In the ancient world, slaves were given considerable responsibility and authority.  A wealthy man would indeed have entrusted his best slaves with the management of his estate.  These slaves were considered almost as “partners” in his business affairs and likely would share in his profits.  Many teachers like to allegorize this part of the story, suggesting that the master, who is undeniably Jesus, is referring to His Ascension and the “talents” are either the gifts of the Spirit or literally talents bestowed upon Christians.   It is best to remember that this is just a parable; a story that was given in answer to what things would be like just prior to the Christ’s coming as Messiah.

In the distribution of the gold, three servants are each given a set amount, but the important thing is not the amount that is given, for in reality each servant is given an equal share.  Even though one servant got 5 bags of gold, another 2 and another only 1, they were each given as much as the master believed they could handle.  In other words, each servant was given his fill of gold; none of the three servants would be able to carry more than they were given.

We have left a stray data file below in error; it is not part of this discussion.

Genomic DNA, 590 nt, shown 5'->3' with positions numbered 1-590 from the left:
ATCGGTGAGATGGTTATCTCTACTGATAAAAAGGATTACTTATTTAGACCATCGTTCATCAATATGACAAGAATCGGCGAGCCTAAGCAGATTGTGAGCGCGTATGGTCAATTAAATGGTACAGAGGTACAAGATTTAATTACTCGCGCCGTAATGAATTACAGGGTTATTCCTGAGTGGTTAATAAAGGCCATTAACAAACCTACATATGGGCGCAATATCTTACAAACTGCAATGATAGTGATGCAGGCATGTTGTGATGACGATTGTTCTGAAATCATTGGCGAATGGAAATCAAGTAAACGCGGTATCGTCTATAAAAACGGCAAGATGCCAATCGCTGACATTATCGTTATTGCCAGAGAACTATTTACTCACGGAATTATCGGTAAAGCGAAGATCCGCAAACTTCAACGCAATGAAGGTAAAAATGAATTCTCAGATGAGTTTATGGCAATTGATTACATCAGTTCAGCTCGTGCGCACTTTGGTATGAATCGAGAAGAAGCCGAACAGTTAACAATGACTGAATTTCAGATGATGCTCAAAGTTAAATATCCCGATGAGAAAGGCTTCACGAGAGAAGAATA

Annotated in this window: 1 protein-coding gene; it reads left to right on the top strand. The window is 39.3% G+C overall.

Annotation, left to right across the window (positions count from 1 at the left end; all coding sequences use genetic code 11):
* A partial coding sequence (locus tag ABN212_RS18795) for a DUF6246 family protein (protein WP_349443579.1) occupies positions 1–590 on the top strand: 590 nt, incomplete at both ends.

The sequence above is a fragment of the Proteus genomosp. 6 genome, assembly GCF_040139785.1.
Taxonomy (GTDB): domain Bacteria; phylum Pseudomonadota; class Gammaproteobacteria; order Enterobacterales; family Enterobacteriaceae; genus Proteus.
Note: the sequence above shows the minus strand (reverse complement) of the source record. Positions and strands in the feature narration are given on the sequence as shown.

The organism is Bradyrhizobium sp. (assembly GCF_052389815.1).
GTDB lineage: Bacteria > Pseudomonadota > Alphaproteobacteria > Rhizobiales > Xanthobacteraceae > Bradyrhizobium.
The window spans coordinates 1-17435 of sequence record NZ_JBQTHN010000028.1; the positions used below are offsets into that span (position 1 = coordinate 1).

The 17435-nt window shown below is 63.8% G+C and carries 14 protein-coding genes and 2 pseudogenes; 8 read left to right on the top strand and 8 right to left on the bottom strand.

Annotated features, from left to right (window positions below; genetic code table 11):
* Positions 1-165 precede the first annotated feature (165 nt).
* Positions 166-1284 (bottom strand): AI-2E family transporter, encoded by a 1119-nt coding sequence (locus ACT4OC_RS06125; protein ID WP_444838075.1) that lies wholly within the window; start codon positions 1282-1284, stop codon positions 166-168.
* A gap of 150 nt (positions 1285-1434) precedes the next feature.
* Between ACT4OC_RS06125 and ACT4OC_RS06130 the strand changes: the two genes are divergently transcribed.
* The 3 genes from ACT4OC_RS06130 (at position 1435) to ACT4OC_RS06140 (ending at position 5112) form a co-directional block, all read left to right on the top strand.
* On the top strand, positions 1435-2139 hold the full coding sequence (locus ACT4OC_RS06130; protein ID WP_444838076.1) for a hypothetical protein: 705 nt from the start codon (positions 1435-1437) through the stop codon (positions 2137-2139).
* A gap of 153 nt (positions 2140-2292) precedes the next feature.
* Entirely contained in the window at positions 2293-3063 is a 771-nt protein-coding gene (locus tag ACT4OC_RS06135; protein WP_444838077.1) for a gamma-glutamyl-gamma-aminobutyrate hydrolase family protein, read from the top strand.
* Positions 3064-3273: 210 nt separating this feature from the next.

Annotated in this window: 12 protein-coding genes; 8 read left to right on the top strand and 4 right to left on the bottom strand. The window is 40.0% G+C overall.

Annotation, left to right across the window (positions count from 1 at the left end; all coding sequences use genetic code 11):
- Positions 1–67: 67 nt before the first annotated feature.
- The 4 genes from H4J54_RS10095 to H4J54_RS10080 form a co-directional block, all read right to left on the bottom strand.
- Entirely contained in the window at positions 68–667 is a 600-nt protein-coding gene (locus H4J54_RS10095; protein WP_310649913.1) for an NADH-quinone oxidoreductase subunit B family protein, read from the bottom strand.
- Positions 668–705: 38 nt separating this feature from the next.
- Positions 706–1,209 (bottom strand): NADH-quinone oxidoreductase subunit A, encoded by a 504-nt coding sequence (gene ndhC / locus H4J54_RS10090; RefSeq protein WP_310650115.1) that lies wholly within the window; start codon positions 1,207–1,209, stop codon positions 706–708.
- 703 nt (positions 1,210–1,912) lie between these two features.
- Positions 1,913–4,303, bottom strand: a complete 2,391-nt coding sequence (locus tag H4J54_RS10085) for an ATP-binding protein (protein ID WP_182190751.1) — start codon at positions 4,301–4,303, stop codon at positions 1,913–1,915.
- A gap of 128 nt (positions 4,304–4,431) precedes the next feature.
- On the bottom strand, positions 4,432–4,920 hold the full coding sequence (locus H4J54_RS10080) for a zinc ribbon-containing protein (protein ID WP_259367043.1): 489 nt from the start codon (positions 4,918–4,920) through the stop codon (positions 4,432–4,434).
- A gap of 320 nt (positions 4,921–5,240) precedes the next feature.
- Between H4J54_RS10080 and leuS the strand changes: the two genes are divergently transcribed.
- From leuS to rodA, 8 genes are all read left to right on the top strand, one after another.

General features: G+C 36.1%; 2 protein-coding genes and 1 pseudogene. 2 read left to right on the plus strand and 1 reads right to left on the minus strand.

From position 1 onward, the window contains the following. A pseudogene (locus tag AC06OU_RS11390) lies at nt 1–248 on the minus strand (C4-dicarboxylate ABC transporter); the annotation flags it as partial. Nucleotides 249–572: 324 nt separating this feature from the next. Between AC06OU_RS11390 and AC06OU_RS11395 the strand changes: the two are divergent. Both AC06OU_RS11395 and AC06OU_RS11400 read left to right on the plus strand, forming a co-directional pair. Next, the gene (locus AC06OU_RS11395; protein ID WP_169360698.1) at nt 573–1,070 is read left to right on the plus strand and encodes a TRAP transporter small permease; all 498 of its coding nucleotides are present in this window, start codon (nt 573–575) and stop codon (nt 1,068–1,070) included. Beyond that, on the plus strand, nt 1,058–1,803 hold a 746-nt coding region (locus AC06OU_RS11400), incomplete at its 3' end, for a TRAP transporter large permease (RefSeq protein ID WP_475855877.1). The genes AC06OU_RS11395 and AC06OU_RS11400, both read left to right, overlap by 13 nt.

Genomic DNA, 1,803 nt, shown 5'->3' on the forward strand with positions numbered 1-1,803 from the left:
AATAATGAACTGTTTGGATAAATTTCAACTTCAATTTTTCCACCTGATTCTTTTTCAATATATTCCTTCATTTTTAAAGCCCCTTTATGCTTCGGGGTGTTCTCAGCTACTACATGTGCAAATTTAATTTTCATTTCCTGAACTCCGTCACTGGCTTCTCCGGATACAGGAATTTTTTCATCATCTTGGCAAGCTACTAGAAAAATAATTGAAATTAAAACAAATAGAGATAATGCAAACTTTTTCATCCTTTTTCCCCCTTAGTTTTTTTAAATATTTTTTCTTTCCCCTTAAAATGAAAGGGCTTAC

3.  Taking the risk, 25:16—18

The man who had received five bags of gold went at once and put his money to work and gained five bags more.  So also, the one with two bags of gold gained two more.  But the man who had received one bag went off, dug a hole in the ground and hid his master’s money.  (tNIV)

The traditional interpretation goes like this:  The man who had received five talents doubled them, as did the man who had only two.  But the man who had one hid his talent in the ground.  It is too often true in church circles that a person who feels he has only one talent buries it instead of using it in the work of the Kingdom.  (Ralph Earle)

However, there is much, much more to consider.  Notice the phrase “at once.”  This shows the eagerness with which the first two servants put their master’s investment to work.  This shows how seriously the good servants took their responsibility.  “Putting their master’s money to work” is sometimes interpreted to mean they invested the money, but it probably means something else.  D.A. Carson has put forth the idea that the good servants actually used the master’s money as “seed money” to start up a business, thus causing the capital investment to grow as their business grew.  This would entail a risk, and herein we find our first application.   God gives all of us certain “gifts” to use in His kingdom.  Remember, the Kingdom of God is here now, in a spiritual sense, and our gifts are to be used to build the Kingdom spiritually.  Those gifts vary from person to person, but just as each servant received bags of gold based on their ability, so our gifts are based on our ability.  We are not to look with envious eyes at the gifts of others but rather we are to look at our gifts and find ways to, not just to use them, but find imaginative ways to cause them grow.